NSW Premier flags pending evacuation order from Manly Dam spill

NSW Premier flags pending evacuation order from Manly Dam spill

Photo: NSW SES Liverpool, via Facebook.

Amidst ongoing expectations for floods throughout NSW from its northern to southern borders, there are now 59 evacuation warnings in place affecting 40,000 people as weather experts raise concerns for the Hawkesbury-Nepean catchment where many areas are experiencing water levels equal to or greater than in March 2021.

Premier Dominic Perrottet has indicated there will be more evacuation orders on the way due to a spill from the Manly Dam.

"We also know that there is a pending evacuation order coming for many people as a result of the Manly Dam spill that will affect 800 homes and 2,000 people," the NSW Premier said.

"Please get ready to leave if there is an evacuation order in place," he said, noting there were also 15 evacuation warnings affecting 22,000 people.

Click here for a list of current evacuation centres in the state.

Dean Narramore from the Bureau of Meteorology (BoM) urged the public to stay up-to-date with all the latest warnings as this "dangerous and rapidly evolving flood situation continues to impact our highly populated regions of the Central Coast, Sydney Metropolitan and down into the Illawarra".

"Since 9 o'clock this morning this morning, we've seen 50 to 100 millimetres in the northern suburbs of Sydney, and that is now pushing up towards the Central Coast," Narramore said.

"We've seen some flash flooding in that part of the world, and that's likely to move further north in the coming days and we do have warnings there for intense rainfall that is unfortunately likely to lead to life-threatening and dangerous flash flooding."

The BoM expert noted there was previously a major flood warning for the Kempsey area, but that now looks like it will peak at moderate flood levels.

"That's good news for residents on the Macleay River as it moves downstream," he said.

"Moving onto the Hunter we have major flooding on the Wollombi Brook River at Bulga...then that's going to move towards the Singleton area  with major flooding as we move into Wednesday, with minor flooding possible in the Maitland area."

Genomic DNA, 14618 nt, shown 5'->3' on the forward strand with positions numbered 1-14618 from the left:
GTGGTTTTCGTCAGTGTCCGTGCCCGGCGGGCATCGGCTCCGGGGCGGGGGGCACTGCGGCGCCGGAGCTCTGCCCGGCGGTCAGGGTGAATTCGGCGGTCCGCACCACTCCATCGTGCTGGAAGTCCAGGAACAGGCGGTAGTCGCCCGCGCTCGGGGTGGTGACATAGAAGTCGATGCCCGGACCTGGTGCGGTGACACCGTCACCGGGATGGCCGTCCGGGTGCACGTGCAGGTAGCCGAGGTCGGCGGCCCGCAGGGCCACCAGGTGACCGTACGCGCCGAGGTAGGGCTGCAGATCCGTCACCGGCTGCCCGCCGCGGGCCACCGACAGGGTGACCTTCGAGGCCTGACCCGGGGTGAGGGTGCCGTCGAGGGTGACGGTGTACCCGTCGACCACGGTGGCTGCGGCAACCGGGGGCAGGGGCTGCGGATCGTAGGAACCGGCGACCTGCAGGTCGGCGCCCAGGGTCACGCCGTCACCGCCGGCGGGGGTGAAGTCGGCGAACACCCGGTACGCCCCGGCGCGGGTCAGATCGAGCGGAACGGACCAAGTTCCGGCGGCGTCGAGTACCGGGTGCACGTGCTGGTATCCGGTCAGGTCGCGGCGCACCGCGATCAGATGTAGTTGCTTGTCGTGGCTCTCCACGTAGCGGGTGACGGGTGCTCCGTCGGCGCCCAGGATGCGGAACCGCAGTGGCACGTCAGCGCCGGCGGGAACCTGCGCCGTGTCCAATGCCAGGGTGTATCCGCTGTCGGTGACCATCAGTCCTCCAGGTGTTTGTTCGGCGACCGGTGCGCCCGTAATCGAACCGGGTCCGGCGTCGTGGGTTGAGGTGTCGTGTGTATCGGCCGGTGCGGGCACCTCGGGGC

He said the Hawkesbury-Nepean catchment was of the most concern, particularly in places like Richmond and Wisemans Ferry that were experiencing major flooding similar to levels last year, and the same was true at Menangle.

"We're expecting major flooding to impact the Windsor area higher than last week and equal to or similar to what we saw in March 2021, and with all the ongoing rainfall through large parts of the catchment, we continue to see these rivers increase as we move into tonight and tomorrow," he explained.

"Penrith at this stage is expecting [a] moderate flood warning, but of course [it's] highly dependent on how much further rainfall falls in the next six to 12 hours through the Hawkesbury-Nepean catchment, and that then will fall into our major rivers."

Narramore also noted concerns for tonight for winds that are rapidly picking up speed in parts of the Illawarra and Sydney metropolitan area.

"The Sydney Airport is gusting to 60 kilometres an hour, Wattamolla is gusting up to 80 kilometres an hour, and we expect those winds to increase and strengthen further tonight as a low rapidly deepens offshore," he said.

"On top of the flooding and the rainfall that have been occurring, these kinds of wind speeds gusting up to 90 kilometres an hour are likely to bring down trees and powerlines."

Claim Count trend, courtesy of the Insurance Council of Australia..
Claim Count trend, courtesy of the Insurance Council of Australia.

 

These warnings come after the Insurance Council of Australia (ICA) today reported 96,844 claims to date in relation to flooding in Southeast Queensland and New South Wales.

This represents a 12 per cent increase on yesterday's figures, driven by a 23 per cent rise in NSW, with total damage claims across for homes and vehicles in both states now estimated to be at $1.45 billion.

"As we expected we are now seeing an influx of claims from New South Wales," says ICA CEO Andrew Hall.

"Insurers are prioritising those customers whose situation is the most severe to support them getting back on their feet as soon as possible.

"This means it may take a few weeks for insurers to start the assessment process for less severe claims, but those customers can be assured their insurer is there to support them."

This table of claims by state shows a substantial rise from NSW in recent days.
This table of claims by state shows a substantial rise from NSW in recent days. Courtesy of Insurance Council of Australia.

 

Yesterday preliminary estimates were released for impacts in Queensland from the State Government, including $2-2.5 billion in recovery programs and support measures, $936 million in insurance claims and $1 billion in lost economic activity.

"For anyone dumping treasured possessions or hosing the mud out of their home, comparisons to other floods don’t mean much,” QLD Treasurer Cameron Dick said.

"But the impact on our budget and economy does affect how quickly we can recover from natural disasters.

"It’s important to note that these estimates of the cost of this severe weather event are preliminary, and likely to rise as more damage assessments are conducted."

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